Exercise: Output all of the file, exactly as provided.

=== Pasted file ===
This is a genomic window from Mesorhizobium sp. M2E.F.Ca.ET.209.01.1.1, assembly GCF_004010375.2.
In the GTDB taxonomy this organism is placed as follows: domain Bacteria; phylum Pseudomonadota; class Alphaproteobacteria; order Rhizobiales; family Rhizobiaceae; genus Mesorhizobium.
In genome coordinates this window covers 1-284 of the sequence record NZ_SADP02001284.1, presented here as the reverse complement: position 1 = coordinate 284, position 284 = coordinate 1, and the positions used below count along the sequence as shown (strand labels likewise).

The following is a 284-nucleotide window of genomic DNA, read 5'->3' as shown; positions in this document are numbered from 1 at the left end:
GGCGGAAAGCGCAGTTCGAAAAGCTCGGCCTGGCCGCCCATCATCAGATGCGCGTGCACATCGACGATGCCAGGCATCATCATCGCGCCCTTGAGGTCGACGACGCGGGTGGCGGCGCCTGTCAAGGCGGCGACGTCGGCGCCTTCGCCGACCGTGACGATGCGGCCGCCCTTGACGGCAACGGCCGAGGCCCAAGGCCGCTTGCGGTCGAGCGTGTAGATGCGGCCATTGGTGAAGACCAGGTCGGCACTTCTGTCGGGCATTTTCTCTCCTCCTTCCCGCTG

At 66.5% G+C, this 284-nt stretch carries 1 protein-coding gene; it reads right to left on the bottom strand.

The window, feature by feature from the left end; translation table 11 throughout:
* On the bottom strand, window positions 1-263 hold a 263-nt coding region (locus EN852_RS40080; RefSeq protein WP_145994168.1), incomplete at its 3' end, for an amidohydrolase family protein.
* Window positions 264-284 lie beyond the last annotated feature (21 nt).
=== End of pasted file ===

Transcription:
This is a genomic window from Mesorhizobium sp. M2E.F.Ca.ET.209.01.1.1, assembly GCF_004010375.2.
In the GTDB taxonomy this organism is placed as follows: domain Bacteria; phylum Pseudomonadota; class Alphaproteobacteria; order Rhizobiales; family Rhizobiaceae; genus Mesorhizobium.
In genome coordinates this window covers 1-284 of the sequence record NZ_SADP02001284.1, presented here as the reverse complement: position 1 = coordinate 284, position 284 = coordinate 1, and the positions used below count along the sequence as shown (strand labels likewise).

The following is a 284-nucleotide window of genomic DNA, read 5'->3' as shown; positions in this document are numbered from 1 at the left end:
GGCGGAAAGCGCAGTTCGAAAAGCTCGGCCTGGCCGCCCATCATCAGATGCGCGTGCACATCGACGATGCCAGGCATCATCATCGCGCCCTTGAGGTCGACGACGCGGGTGGCGGCGCCTGTCAAGGCGGCGACGTCGGCGCCTTCGCCGACCGTGACGATGCGGCCGCCCTTGACGGCAACGGCCGAGGCCCAAGGCCGCTTGCGGTCGAGCGTGTAGATGCGGCCATTGGTGAAGACCAGGTCGGCACTTCTGTCGGGCATTTTCTCTCCTCCTTCCCGCTG

At 66.5% G+C, this 284-nt stretch carries 1 protein-coding gene; it reads right to left on the bottom strand.

The window, feature by feature from the left end; translation table 11 throughout:
* On the bottom strand, window positions 1-263 hold a 263-nt coding region (locus EN852_RS40080; RefSeq protein WP_145994168.1), incomplete at its 3' end, for an amidohydrolase family protein.
* Window positions 264-284 lie beyond the last annotated feature (21 nt).